It’s an amazing thing when trends recycle. I’ve always found the phenomenon fascinating. Seriously, a decade like the ’70s — renowned for introducing the world to orange shag carpeting, bellbottom pants, Sesame Street, and Soylent Green — can be readopted 20 or 30 years down the line. The whole atmosphere of the ’70s has been reinterpreted with a cynical, ironic wink. TV has That 70’s Show, hair stylists have the mullet, film has The Ice Storm, and fashion has ultra-wide hip-huggin’ bell-bottoms. But, that’s ok; we have irony man. Irony!
I was born in the ’70s, but I can’t remember them. I thank the great culture industry for reminding me what it was like. I wouldn’t have wanted to miss out on wood paneled walls and glittering paisley shirts. Why, why, why didn’t somebody speak out against the combination of yellow, orange, and brown?
So, it’s not surprising that the music of the ’70s is reintroduced to today’s culture. Sure, sure, the ’80s are also being exploited. But, the ’70s seem to be sticking around. Current bands recycling the fads of the decade: Slipknot/Godsmack/etc (harder, more “offensive” KISS), techno/trance/anything made on a computer with samples (the new and improved disco), Ozzy Osbourne (black metal is chic again!), and the singer-songwriter. And, it seems that, lately, the singer-songwriter is making an even stronger comeback.
Independent music always prides itself in being subversive. With the mainstream music industry’s focus on the ironic manifestations of decade robbing, indie music presents a desperate earnestness absent of irony. At least, this is what I was thinking when listening to Dashboard Confessional’s The Swiss Army Romance. Much like every other independent band, this album deals in girls, relationships, and the inevitable hurt that comes from both. Only, Dashboard’s sound consists solely of a single man strumming an acoustic guitar. There are no drums, electronic feedbacks, or fancy reverbs to be heard. Chris Carraba — the singer, composer, musician, and basically the only member of Dashboard Confessional — sings, “Well as for now I’m going to hear the saddest songs / And sit alone and wonder / How you’re making out” and “Your hair it’s / Everywhere / Screaming infidelities / Taking it’s wear” without a drip of irony. Carraba is lonely, sad, and drunk. You want to hug him.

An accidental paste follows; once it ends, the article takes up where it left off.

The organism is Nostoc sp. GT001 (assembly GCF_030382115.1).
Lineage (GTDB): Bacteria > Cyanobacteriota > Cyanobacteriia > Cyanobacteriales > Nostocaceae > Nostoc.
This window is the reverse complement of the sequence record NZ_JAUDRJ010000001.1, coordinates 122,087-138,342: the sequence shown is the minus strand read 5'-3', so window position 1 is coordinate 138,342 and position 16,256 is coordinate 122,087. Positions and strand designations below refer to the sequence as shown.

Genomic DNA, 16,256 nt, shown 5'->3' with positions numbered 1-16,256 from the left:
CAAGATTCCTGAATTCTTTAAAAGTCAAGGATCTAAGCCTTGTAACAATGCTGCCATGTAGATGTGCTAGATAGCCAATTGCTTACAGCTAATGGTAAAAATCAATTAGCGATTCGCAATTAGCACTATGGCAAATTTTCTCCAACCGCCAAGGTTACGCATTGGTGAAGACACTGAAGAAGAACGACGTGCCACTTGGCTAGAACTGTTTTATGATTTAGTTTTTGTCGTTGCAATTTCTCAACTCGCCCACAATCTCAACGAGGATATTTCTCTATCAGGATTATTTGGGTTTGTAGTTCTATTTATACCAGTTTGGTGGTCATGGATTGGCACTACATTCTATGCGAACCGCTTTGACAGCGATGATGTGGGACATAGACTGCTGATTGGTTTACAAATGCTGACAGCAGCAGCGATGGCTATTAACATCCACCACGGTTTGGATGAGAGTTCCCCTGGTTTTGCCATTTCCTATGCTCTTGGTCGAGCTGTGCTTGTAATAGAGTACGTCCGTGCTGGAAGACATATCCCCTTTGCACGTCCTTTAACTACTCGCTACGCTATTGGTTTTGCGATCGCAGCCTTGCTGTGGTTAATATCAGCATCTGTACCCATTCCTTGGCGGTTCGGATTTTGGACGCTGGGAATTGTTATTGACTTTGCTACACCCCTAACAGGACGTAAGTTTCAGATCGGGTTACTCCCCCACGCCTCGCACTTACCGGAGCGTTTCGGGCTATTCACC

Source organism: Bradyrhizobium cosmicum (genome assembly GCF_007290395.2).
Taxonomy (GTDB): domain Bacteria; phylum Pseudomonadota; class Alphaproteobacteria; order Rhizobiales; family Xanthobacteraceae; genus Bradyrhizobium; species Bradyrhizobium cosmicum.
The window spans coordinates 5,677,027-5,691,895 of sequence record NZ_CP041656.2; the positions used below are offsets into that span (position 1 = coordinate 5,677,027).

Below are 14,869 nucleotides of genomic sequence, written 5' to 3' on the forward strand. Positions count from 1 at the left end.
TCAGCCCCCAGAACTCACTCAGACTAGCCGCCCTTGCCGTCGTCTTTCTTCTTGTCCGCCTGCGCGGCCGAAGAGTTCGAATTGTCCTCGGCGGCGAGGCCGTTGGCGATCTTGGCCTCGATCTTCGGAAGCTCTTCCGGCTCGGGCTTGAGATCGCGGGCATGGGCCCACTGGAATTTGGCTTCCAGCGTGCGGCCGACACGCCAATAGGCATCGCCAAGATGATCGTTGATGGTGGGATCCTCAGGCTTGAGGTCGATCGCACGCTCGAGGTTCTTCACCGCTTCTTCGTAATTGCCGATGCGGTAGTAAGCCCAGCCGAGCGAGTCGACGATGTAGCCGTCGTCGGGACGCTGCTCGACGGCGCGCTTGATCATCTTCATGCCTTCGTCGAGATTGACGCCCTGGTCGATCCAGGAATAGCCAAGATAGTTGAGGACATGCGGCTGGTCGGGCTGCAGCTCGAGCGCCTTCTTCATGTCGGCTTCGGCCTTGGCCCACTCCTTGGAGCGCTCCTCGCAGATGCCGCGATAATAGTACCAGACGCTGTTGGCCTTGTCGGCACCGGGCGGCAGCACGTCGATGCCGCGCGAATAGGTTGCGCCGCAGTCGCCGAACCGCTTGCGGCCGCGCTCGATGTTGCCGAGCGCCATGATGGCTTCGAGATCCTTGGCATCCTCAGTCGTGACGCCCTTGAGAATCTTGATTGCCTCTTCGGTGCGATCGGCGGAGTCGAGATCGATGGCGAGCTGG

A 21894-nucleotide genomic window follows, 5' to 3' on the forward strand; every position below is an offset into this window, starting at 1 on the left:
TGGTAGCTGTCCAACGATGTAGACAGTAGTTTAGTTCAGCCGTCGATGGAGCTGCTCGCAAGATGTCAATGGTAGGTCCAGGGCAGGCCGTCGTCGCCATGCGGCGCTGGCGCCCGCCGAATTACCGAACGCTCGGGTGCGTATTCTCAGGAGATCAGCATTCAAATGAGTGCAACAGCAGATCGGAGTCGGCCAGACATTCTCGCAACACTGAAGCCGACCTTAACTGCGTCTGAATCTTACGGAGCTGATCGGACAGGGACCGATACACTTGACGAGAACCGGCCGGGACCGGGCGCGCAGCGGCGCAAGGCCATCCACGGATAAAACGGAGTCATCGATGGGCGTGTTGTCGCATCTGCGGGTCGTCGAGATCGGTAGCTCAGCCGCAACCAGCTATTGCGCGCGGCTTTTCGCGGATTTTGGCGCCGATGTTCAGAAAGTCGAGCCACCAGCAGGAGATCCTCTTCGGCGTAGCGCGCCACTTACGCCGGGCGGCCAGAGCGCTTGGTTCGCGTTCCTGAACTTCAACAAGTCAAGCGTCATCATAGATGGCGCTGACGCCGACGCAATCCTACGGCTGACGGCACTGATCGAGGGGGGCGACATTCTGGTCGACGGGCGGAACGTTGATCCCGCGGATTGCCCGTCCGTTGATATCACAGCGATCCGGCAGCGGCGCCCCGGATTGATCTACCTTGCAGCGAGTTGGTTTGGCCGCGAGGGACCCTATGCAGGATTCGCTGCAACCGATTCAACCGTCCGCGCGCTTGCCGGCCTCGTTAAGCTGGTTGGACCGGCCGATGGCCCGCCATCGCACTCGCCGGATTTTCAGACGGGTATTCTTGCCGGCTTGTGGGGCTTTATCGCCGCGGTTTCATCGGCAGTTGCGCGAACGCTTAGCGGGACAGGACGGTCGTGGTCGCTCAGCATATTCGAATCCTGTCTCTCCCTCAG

One is reminded of Bob Dylan’s Blood on the Tracks, only stripped down to the bare essentials. Carraba wears his heart completely out in the open; in “Again I Go Unnoticed” he talks of the decreasing passion inherent to relationships, “So quiet / Another wasted night / The television steals the conversations / Exhale / Another breath again it goes unnoticed / Please tell me you’re just feeling tired.” In “Ender Will Save Us All” he pleads, “I want to give you / Whatever you need / What is it you need? / Is it what I need?” focusing on the paradox of assimilation and independence in a relationship. How far do I need to go to fit your needs without losing my own? Carraba sings with such a reserved passion, making him sound almost defeatist. He sounds tired, willing to exist within a co-dependent relationship solely to avoid being alone. In “Living in Your Letters” Carraba focuses on the dichotomy of long-distance relationships and the sacrifices they entail, “So I’ll take my chances and head on my way / Up there” ending the song with “Cause turning to you is like falling in love when you’re ten”. Someone must be the child, the other the adult. Ouch.
I can’t help but think of the folk singers of the ’70s when listening to The Swiss Army Romance. Back in the day, singer-songwriter’s were more focused on politics and the state of the nation. Today, we focus more on the state of individual. Even the popular nu-metal dwells on the individual existing outside of the “norm”. But, opposed to their ’70s counterparts, contemporary popular acts exist with an ironic wink. Sure, independent music actually helped make these ironic allusions to the ’70s mainstream. Just look at At the Drive-In and Fu-Manchu, one-time independent bands with ’70s styling and sound, who are now in the mainstream. So, it makes sense that the sub-culture would revert to a more earnest sound. Chris Carraba’s Dashboard Confessional presents us with the passion of ’70s folk singers combined with modern emotion and music. Think of Bob Dylan with a broken heart and the ability to hold a note.
I keep saying that Dashboard Confessional exists without irony. I’d like to strike that. The band has one ironic twist to it. Carraba’s image looks more like a hardcore punk, decked out with massive tattoos and messy black hair, than an introspective crooner purging his emotions. And, for some reason, this makes complete sense. Carraba is the manifestation of every bad boy who was hurt; he makes the I-know-he’s-not-bad-just-misunderstood cliché work.
Dashboard Confessional has been extremely popular in the independent music scene. Recently, the band was featured on Late Night with Conan O’Brien. Could it be that the mainstream is ready for the reintroduction of the lone singer-songwriter? Maybe. After all, David Gray had a single. Maybe the ’70s weren’t so bad after all . . .